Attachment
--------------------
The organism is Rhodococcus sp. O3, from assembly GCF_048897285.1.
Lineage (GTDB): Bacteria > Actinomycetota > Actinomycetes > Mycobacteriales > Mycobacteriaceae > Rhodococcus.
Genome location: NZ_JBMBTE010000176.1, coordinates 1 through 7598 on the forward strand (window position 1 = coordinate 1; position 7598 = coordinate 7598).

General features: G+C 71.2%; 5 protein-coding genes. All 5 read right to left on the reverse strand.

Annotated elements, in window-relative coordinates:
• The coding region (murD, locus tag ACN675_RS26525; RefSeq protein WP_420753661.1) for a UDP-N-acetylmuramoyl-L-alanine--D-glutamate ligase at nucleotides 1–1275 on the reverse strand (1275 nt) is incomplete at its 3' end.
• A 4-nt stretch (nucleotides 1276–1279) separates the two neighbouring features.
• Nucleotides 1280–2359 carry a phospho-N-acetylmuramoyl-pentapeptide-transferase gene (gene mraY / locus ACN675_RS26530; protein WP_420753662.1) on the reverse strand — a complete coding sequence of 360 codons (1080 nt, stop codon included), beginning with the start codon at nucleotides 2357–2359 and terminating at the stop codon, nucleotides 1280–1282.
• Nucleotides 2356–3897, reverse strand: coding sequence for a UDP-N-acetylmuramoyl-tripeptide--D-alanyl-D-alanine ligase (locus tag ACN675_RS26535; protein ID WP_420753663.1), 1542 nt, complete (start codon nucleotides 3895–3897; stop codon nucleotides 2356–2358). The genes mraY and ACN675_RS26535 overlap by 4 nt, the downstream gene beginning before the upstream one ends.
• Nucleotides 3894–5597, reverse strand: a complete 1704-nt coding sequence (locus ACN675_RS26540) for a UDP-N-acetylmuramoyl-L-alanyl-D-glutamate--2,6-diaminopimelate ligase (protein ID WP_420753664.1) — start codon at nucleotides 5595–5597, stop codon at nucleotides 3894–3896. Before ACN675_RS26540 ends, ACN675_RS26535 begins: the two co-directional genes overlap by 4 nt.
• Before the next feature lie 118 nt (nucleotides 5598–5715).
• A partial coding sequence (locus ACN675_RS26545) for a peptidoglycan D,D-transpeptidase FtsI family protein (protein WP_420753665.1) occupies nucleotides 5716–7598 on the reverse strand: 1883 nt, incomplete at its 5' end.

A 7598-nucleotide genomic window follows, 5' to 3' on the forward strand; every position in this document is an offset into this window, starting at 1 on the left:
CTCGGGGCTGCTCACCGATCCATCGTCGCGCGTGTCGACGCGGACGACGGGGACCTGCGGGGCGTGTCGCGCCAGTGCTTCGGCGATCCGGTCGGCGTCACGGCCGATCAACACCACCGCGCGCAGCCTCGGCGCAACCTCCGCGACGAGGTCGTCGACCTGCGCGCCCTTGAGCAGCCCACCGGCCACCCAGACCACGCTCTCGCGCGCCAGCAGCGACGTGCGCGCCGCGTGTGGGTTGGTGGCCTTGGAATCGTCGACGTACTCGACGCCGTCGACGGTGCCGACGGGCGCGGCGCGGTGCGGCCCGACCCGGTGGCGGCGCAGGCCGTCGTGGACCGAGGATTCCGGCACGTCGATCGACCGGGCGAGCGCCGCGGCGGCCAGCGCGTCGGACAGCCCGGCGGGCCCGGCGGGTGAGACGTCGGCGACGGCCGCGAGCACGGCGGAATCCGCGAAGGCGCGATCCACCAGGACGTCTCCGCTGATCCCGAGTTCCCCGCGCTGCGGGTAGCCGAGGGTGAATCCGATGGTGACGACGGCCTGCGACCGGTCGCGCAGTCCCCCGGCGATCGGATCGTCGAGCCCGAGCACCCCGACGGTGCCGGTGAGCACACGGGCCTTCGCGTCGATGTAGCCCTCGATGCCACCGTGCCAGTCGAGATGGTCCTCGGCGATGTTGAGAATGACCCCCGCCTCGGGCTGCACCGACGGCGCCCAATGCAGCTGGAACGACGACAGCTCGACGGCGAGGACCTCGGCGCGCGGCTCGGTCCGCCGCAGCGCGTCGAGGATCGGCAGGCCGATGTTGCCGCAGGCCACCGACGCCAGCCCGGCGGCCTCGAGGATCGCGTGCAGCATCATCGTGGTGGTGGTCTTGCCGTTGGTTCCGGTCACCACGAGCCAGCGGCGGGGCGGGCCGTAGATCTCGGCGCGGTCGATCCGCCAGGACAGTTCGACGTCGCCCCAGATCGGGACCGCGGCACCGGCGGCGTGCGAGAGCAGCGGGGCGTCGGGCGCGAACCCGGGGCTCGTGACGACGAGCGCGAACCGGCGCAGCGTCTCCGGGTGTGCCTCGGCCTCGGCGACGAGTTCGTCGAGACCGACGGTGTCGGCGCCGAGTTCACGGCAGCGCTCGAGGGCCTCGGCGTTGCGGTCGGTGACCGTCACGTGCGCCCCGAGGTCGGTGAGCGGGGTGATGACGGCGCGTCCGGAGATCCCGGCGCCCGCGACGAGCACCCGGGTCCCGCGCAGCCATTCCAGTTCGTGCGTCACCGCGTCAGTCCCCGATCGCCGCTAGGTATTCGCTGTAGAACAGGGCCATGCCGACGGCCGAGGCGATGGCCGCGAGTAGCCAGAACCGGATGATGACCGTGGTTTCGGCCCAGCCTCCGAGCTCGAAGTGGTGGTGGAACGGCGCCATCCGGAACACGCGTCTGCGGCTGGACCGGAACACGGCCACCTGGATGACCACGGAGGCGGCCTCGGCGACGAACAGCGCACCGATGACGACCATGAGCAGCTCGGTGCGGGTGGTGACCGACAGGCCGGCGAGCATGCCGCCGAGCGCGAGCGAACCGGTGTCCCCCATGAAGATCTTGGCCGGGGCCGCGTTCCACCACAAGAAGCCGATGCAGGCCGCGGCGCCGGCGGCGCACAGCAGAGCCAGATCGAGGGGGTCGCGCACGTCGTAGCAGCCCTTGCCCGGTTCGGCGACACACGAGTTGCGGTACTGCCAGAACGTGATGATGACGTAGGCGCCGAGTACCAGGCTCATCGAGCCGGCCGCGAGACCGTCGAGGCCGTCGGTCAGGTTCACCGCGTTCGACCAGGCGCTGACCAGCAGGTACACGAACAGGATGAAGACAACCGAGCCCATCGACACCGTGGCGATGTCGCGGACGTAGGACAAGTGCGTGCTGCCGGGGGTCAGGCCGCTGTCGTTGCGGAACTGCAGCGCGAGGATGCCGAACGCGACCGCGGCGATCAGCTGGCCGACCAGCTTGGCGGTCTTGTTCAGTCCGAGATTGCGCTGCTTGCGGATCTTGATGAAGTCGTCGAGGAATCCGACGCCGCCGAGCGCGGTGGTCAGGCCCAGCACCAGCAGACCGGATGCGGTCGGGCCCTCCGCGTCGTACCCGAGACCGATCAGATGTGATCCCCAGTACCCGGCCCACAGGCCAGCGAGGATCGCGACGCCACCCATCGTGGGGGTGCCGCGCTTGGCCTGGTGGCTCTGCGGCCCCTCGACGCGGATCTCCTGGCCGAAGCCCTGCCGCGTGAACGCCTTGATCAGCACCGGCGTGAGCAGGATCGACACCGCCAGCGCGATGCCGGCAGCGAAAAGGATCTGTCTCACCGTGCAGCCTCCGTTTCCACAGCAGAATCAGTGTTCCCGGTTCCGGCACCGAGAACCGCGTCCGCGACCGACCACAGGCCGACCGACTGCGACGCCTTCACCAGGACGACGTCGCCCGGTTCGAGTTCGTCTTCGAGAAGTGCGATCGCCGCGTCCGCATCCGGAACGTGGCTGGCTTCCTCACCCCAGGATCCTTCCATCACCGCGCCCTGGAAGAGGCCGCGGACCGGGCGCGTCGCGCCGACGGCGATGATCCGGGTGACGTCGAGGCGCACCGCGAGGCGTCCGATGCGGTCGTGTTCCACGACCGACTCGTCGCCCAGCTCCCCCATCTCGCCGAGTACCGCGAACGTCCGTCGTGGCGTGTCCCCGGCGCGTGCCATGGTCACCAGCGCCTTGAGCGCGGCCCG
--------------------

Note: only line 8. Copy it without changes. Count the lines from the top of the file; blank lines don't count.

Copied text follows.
• Nucleotides 1280–2359 carry a phospho-N-acetylmuramoyl-pentapeptide-transferase gene (gene mraY / locus ACN675_RS26530; protein WP_420753662.1) on the reverse strand — a complete coding sequence of 360 codons (1080 nt, stop codon included), beginning with the start codon at nucleotides 2357–2359 and terminating at the stop codon, nucleotides 1280–1282.